If you have an issue you are unable to reach a resolution on, the Disputes Tribunal may well be your next step. They can look into a variety of claims that are less than $30,000 in value.
You can apply online via www.disputestribunal.govt.nz or via a paper Claim Form. When you apply, you will be asked to provide your name, address, and phone number (you, the Applicant) and the name and contact details of the person or organisation that you are making a complaint about (the Respondent).
You will then need to give a clear summary of your issue. This must include what happened, when and where it happened, what went wrong, what you have done so far to resolve the issue, the total amount you wish to claim and details of any insurance policies you hold that may cover your claim. As this is your issue, you will be familiar with every minute detail, however, when completing your summary, take time to consider the reader, the referee, and the Respondent. You should also provide evidence to support your claim, for instance this could include a contract, receipts, quotes, correspondence, photographs, professional opinions, witnesses and so forth. A copy of everything you provide to the Disputes Tribunal will also go to the Respondent.
Once you have submitted your claim you will be sent a notice that will detail the time, date, and location of the hearing. Notice will also be given to the Respondent, who may then defend the claim. If the Respondent provides any of their own evidence to the Disputes Tribunal, a copy must also be forward to you. You may then respond if you feel it is appropriate. Again, whatever you provide to the Disputes Tribunal, will also be sent to the Respondent.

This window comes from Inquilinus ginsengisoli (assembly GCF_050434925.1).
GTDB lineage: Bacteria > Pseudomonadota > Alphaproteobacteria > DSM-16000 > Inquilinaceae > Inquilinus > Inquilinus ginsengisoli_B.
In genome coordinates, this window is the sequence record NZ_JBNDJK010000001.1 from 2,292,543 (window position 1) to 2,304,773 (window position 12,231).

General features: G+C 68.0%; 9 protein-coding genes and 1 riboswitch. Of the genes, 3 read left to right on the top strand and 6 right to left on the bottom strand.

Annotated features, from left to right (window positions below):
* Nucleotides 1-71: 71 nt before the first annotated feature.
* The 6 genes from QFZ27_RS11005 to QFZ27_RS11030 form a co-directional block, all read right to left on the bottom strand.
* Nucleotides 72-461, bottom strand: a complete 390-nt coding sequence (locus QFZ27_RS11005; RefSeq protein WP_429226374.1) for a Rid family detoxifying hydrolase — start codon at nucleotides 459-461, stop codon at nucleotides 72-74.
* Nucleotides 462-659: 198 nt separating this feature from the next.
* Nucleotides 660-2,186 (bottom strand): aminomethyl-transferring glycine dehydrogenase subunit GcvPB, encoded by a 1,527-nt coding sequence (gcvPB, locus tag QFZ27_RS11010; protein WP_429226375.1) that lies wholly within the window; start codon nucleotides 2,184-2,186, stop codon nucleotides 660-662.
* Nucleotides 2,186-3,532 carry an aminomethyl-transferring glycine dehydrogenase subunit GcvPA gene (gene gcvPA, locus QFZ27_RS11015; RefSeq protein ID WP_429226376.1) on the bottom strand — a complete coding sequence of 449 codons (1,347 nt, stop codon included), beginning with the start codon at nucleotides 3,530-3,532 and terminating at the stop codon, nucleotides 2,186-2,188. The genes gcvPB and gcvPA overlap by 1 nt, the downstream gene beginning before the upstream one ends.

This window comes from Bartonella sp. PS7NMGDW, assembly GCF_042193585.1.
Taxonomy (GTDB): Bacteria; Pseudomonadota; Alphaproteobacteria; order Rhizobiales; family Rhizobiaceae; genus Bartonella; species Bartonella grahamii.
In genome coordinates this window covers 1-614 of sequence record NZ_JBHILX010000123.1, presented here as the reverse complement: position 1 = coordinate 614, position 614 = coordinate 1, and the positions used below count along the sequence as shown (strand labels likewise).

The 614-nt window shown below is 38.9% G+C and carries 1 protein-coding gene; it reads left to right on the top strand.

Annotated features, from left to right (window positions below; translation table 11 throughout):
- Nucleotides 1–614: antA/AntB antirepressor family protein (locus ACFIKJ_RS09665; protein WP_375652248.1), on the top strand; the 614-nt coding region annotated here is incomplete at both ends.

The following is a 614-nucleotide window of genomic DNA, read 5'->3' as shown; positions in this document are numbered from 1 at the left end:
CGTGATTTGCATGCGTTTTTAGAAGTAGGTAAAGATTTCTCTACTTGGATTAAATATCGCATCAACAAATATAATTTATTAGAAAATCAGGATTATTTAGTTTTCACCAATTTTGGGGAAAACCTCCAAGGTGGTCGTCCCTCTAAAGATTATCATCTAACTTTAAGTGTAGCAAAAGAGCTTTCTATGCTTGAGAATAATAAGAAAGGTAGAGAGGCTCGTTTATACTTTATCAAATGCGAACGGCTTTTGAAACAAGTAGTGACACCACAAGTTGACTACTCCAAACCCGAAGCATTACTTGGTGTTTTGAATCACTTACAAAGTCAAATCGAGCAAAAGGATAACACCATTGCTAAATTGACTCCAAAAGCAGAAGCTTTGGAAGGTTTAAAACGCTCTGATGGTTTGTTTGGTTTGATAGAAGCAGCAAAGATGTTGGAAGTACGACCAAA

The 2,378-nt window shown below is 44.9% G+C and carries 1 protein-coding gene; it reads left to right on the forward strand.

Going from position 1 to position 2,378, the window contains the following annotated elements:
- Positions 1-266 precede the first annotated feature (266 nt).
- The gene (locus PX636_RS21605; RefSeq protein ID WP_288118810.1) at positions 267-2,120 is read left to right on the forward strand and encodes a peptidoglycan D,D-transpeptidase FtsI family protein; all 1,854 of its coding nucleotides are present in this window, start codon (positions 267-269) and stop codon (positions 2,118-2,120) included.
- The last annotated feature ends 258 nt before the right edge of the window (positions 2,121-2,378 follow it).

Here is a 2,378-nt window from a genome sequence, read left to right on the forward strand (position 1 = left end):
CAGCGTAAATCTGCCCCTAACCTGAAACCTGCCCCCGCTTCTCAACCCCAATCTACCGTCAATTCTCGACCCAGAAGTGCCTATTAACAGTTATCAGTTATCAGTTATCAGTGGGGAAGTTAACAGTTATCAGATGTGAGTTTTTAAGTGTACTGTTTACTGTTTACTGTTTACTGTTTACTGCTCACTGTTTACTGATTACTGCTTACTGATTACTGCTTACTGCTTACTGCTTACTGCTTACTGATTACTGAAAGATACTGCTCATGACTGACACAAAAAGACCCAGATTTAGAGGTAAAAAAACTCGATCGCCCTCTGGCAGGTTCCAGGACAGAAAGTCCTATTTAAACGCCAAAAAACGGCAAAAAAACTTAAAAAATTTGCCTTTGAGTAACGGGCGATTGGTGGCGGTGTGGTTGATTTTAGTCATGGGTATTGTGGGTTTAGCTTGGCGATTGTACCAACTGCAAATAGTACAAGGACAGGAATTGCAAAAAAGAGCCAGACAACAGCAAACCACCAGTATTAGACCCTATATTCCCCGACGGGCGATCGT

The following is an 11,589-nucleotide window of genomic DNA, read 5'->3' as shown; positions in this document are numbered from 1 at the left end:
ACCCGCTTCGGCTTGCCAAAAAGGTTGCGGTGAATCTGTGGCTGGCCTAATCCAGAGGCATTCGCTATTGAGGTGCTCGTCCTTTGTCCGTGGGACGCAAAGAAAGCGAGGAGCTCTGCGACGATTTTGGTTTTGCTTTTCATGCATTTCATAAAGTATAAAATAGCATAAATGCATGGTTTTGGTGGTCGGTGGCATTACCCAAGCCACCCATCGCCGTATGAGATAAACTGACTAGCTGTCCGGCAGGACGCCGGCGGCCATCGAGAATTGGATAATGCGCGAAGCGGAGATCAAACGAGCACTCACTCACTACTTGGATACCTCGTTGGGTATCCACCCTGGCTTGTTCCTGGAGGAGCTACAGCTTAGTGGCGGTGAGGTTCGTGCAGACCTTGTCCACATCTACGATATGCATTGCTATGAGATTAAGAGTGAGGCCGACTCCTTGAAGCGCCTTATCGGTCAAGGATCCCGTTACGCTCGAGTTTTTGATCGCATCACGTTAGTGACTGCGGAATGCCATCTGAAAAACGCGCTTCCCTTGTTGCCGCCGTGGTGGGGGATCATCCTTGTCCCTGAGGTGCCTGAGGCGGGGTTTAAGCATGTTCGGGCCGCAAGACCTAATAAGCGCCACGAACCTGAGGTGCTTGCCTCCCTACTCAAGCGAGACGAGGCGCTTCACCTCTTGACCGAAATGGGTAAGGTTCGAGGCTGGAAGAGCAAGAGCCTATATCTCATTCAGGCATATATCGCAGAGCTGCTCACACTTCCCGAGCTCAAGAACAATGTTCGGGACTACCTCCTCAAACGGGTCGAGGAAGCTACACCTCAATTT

You and the Respondent will then attend the disputes hearing. Lawyers are not allowed to be present or represent you. However, you can request to have a support person with you, but they are not entitled to speak during the hearing. The referee will begin the process by asking you to summarise your claim, this will then be followed by the Respondent being asked to summarise their response. During the hearing, the referee may ask questions of each of you, they are not trying to catch you out, they are simply trying to get a clearer picture and a deeper understanding of the issue. This will assist them with the final decision. That said, once the hearing is finalised the referee may ask both you and the Respondent if you would like to attempt to come to an agreement between yourselves. If this is something you both wish to consider you may request a break from the hearing to collect your thoughts. However, if you would rather, the referee can make the final binding decision. You should note that if the case is reasonably complex, the referee may wish to consider matters further after the hearing has finished. This may result in the decision being posted to you.
There are also a variety of other tribunals that cover motor vehicles claims, tenancy issues and even employment issues. This means disagreements and claims can potentially be settled without the need for a lawyer.